Ramos was proud of his foot speed. He repeatedly challenged Mickey Mantle to a race. The Mick declined, a wise decision considering his ailing knees and the no-win situation such a race would have amounted to for him.

The great Richie Ashburn accepted Ramos’s challenge during spring training in 1959. Ramos outran him by a goodly distance. Ashburn was 32 years old at the time, but had stolen 30 bases in 42 attempts the year before.

Ramos was 2 for 4 lifetime in stolen bases.

Ramos sure gave up a lot of home runs. A 1981 study found that, on a per inning basis, Ramos gave up more round trippers than any pitcher in big league history.

The problem, his SABR biography speculates, was that, true to his gunslinger image, Ramos loved to challenge the game’s best hitters. Maybe he should have relied more on his Cuban palm ball.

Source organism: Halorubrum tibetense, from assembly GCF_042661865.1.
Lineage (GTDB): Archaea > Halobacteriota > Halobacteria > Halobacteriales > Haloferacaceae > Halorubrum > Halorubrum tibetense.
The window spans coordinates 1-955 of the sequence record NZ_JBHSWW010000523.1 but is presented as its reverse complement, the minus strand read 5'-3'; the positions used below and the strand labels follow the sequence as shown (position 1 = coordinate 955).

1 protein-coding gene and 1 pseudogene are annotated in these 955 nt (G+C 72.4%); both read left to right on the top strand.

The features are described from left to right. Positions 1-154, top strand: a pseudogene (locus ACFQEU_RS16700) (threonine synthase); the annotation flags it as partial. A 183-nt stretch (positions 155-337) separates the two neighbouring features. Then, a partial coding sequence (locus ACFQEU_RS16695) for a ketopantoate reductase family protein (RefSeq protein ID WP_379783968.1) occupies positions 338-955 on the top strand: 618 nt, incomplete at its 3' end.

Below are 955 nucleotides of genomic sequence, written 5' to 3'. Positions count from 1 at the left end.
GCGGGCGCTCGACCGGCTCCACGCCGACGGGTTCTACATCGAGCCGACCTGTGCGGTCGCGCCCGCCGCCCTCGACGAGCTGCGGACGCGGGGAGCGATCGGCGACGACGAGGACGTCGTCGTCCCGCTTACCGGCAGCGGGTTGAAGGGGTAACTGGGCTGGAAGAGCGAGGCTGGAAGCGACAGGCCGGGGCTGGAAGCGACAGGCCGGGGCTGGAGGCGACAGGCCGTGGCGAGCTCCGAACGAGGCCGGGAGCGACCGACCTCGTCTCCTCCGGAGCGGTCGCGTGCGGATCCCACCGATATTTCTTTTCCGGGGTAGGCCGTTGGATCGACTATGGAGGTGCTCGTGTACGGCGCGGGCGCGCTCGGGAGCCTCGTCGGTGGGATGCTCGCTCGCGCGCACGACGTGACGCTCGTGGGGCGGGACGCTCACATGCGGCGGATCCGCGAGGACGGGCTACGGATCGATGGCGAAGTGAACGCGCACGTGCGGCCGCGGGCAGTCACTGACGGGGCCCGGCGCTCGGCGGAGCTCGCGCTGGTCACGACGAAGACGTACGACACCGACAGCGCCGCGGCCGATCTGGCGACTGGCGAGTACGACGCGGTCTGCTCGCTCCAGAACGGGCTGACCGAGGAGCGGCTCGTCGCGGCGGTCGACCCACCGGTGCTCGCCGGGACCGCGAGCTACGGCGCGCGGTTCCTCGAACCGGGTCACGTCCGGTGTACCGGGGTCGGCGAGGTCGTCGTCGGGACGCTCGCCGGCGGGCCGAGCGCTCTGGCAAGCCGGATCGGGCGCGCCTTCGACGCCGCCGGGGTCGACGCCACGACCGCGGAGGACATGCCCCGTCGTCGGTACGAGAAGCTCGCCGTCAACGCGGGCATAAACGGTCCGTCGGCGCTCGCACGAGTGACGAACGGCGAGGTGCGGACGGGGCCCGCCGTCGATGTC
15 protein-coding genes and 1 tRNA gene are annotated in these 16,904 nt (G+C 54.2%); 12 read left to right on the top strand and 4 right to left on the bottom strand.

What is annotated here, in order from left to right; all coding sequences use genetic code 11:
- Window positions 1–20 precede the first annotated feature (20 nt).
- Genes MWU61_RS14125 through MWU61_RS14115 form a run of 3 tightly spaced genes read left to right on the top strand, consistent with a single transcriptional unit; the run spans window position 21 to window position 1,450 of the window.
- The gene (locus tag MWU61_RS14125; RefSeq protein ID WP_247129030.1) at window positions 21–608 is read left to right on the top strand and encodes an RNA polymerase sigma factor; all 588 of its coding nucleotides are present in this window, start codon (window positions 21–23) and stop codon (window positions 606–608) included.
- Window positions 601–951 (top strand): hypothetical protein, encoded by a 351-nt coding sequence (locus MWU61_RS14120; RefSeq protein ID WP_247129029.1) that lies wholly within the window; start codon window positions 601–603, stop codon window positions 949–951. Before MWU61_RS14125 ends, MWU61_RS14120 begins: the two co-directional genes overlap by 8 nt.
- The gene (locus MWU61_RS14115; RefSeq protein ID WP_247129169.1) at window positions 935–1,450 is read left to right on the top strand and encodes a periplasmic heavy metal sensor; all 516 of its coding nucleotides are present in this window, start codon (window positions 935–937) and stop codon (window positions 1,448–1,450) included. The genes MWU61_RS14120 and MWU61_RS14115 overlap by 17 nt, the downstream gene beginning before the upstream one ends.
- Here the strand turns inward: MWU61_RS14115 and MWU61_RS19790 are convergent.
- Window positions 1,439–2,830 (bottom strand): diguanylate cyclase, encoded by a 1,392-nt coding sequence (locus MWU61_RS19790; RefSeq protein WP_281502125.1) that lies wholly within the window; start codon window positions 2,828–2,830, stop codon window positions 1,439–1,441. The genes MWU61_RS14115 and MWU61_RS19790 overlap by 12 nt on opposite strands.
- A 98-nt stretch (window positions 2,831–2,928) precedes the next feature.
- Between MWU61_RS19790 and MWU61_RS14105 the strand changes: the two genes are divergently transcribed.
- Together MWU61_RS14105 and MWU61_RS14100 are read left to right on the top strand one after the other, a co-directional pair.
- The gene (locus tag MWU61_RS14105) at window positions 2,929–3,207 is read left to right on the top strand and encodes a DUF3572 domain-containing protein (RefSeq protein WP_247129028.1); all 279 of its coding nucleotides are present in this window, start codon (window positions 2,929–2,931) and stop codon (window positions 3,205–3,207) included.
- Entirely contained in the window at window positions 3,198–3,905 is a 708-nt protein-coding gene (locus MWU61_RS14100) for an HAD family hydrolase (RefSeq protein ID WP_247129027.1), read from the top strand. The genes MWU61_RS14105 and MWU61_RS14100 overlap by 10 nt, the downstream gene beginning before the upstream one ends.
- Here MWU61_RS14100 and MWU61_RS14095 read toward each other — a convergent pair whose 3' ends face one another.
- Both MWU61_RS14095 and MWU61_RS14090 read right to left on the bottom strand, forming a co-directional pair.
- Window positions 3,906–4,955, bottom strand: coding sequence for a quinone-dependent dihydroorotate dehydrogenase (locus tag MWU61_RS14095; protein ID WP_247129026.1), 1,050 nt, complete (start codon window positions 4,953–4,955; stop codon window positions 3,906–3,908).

It was the game’s best hitter at the time who smashed the most famous home run Ramos ever allowed. Facing Ramos on May 30, 1955, Mickey Mantle came within inches of being the first player to hit a fair ball out of Yankee Stadium.

Mantle would later recall that “Pedro Ramos always carried a gun and he and Camilo Pascual would laugh and rag each other about who gave up the longest home runs to me.”

Ramos also liked to challenge Ted Williams. Legend has it that, after striking out Williams, a young Ramos rolled the ball into the Washington dugout for safekeeping. After the game, Ramos asked Williams to sign the ball. According to the version of the story told by Red Sox pitcher Mel Parnell, Williams exploded in anger, but then said “All right, give me the goddamn ball and I’ll sign it.”

A few weeks later, Williams launched a long home run off of Ramos. Rounding first Williams supposedly shouted at the young Cuban, “I’ll sign that son of a bitch too if you can ever find it!”

Ironically, Williams was the manager of the Washington Senators when they signed Ramos in March 1970. The Cuban Cowboy had nothing left, however. He made only four appearances, all in relief, allowing seven earned runs in eight and one-third innings.